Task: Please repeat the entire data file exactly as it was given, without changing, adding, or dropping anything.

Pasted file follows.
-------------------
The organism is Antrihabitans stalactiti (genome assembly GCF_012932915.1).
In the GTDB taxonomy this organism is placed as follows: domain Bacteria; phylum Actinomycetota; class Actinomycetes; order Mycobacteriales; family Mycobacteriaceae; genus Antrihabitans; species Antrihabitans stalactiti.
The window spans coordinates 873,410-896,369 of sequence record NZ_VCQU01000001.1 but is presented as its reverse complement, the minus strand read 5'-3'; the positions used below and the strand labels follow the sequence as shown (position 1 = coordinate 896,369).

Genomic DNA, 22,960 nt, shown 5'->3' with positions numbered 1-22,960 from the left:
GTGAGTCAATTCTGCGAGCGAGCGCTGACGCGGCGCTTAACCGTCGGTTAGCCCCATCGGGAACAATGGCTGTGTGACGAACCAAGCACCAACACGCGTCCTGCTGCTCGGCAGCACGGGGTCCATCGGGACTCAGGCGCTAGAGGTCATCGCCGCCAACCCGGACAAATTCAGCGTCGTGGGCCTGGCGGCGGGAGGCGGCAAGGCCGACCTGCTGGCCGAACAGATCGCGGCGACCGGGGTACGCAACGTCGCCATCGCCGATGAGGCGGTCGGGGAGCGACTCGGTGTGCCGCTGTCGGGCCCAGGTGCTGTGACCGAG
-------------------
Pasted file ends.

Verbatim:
The organism is Antrihabitans stalactiti (genome assembly GCF_012932915.1).
In the GTDB taxonomy this organism is placed as follows: domain Bacteria; phylum Actinomycetota; class Actinomycetes; order Mycobacteriales; family Mycobacteriaceae; genus Antrihabitans; species Antrihabitans stalactiti.
The window spans coordinates 873,410-896,369 of sequence record NZ_VCQU01000001.1 but is presented as its reverse complement, the minus strand read 5'-3'; the positions used below and the strand labels follow the sequence as shown (position 1 = coordinate 896,369).

Genomic DNA, 22,960 nt, shown 5'->3' with positions numbered 1-22,960 from the left:
GTGAGTCAATTCTGCGAGCGAGCGCTGACGCGGCGCTTAACCGTCGGTTAGCCCCATCGGGAACAATGGCTGTGTGACGAACCAAGCACCAACACGCGTCCTGCTGCTCGGCAGCACGGGGTCCATCGGGACTCAGGCGCTAGAGGTCATCGCCGCCAACCCGGACAAATTCAGCGTCGTGGGCCTGGCGGCGGGAGGCGGCAAGGCCGACCTGCTGGCCGAACAGATCGCGGCGACCGGGGTACGCAACGTCGCCATCGCCGATGAGGCGGTCGGGGAGCGACTCGGTGTGCCGCTGTCGGGCCCAGGTGCTGTGACCGAG